"In a Jesuit School the atmosphere is one in which all can live and work together in understanding and love, with respect for all men and women as Children of God. Jesuit Education insists on individual care and concern for each person...Cura Personalis (concern for the individual person) remains a basic characteristic of Jesuit Education".
From an initial eight Houses in 1983, four more were added in 1997 to reflect the growth in the student population.
Houses meet each Tuesday for a Mini-House Meeting where weekend sport and procedural matters are discussed for fifteen minutes. They also meet once every three weeks for a 50 minute long 'House Meeting' where the student leadership of year 12 run pre-planned activities.
Main Building 2009, St Igatius College
Each House is divided into five tutor groups made up of students from Years 9–12. Approximately three students from each of these year groups are in every tutor group, led by a senior teacher. Tutor Groups meet after recess three times per week for fifteen minutes and engage in a range of activities, culminating in a biannual tutor group outing.
Kevin Fagan House behind First Field's Away Grandstand
With a boarding student population of 335, Riverview is one of the largest boarding schools in New South Wales. Officially a boarding only school until the 1920s, the Day Boys remained a small minority until the late 1960s. The College now has a majority of day-boys.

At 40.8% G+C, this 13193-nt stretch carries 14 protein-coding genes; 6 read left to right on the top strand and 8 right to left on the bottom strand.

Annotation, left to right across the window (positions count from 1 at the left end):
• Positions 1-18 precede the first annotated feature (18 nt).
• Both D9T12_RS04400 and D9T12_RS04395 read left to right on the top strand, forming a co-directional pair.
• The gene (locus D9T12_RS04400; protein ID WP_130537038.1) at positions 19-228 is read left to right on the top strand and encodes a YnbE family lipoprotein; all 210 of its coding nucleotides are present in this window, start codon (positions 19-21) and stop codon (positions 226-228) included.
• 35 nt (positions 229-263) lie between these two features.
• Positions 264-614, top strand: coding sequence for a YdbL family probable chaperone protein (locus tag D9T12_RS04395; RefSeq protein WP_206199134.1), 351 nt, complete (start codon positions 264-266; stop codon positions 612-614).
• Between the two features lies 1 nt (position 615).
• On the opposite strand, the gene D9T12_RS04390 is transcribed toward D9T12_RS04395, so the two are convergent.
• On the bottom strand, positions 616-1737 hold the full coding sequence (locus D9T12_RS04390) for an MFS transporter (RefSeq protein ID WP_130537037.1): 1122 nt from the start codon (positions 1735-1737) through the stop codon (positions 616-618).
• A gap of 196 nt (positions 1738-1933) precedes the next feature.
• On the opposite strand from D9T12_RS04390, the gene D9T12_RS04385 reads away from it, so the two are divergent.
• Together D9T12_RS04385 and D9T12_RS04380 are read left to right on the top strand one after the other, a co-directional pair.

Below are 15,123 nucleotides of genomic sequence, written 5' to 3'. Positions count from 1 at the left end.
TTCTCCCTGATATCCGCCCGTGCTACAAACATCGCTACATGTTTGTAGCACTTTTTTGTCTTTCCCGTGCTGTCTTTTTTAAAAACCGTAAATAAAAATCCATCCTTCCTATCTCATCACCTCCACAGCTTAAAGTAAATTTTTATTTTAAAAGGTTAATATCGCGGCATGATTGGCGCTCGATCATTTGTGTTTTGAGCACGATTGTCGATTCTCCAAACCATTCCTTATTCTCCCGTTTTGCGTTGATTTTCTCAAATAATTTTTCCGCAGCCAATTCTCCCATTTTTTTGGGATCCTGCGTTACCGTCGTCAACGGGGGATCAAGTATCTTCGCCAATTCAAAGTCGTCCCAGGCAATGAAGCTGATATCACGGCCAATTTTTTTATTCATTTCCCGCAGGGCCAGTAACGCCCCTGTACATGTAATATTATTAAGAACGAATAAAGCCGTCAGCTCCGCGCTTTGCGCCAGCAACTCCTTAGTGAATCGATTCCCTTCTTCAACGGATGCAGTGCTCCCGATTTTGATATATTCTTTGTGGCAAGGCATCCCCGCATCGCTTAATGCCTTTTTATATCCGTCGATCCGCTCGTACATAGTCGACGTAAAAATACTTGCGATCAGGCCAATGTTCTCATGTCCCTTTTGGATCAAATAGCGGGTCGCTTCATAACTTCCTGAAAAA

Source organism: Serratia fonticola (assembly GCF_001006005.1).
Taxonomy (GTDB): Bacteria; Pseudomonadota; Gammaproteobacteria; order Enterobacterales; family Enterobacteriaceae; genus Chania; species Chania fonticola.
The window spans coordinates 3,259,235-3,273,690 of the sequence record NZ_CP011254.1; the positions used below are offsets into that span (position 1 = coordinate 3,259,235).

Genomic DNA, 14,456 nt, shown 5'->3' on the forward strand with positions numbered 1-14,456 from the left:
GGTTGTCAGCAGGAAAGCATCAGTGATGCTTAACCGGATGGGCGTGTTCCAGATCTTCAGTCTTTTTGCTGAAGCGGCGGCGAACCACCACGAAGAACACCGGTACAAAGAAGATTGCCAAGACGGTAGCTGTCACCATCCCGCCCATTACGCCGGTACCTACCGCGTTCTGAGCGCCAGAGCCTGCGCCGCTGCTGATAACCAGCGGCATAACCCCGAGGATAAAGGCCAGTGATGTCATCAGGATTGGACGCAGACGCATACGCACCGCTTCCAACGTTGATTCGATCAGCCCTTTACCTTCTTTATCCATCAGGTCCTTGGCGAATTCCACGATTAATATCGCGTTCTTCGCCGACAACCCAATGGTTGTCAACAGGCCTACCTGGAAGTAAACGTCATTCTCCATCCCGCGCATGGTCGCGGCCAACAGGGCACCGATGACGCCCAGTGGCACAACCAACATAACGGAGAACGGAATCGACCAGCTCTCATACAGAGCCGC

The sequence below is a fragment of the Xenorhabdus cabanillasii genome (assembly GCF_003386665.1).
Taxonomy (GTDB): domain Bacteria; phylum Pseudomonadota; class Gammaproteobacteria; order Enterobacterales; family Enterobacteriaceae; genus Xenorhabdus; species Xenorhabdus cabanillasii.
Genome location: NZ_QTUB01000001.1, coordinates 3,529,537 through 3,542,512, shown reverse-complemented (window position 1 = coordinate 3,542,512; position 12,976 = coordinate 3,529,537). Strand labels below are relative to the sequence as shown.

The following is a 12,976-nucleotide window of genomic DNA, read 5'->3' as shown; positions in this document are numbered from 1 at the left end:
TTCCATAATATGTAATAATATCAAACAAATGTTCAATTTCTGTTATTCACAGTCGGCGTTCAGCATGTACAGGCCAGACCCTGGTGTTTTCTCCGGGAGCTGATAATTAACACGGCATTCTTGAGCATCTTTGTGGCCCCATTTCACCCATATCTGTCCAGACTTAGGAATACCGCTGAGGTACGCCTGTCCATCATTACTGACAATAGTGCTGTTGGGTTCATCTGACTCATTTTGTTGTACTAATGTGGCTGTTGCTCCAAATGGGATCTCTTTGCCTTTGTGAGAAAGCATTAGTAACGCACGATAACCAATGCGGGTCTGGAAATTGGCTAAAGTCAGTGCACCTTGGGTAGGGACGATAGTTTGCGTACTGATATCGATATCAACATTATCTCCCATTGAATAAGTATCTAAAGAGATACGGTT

A number of Boarding Houses and refectories ('refs') are located on the College grounds. There is a junior refectory for Years 6–11 and a senior refectory for Year 12 (rhetoric) and staff members. Jesuit schools have always grouped their Boarders horizontally according to age groups, called Divisions. This means that each group of boys to be cared for as a homogenous age group. As a boy progresses from one of the six Divisions to the next, there is a freshness of environment. In Junior and Year 8 Divisions, boys have their own cubicle within a dormitory of eight. In Years 9 and 10 Divisions boys may sleep in a room of four or a single room. In Year 11 Division boys share a room while in Year 12 Division have single rooms, with both years being housed within the newly built Kevin Fagan House. Junior and Year 8 Divisions have a separate study area within the division while from Years 9-12 boys study at their own desk in their room.
 Preferred futures
College from First Field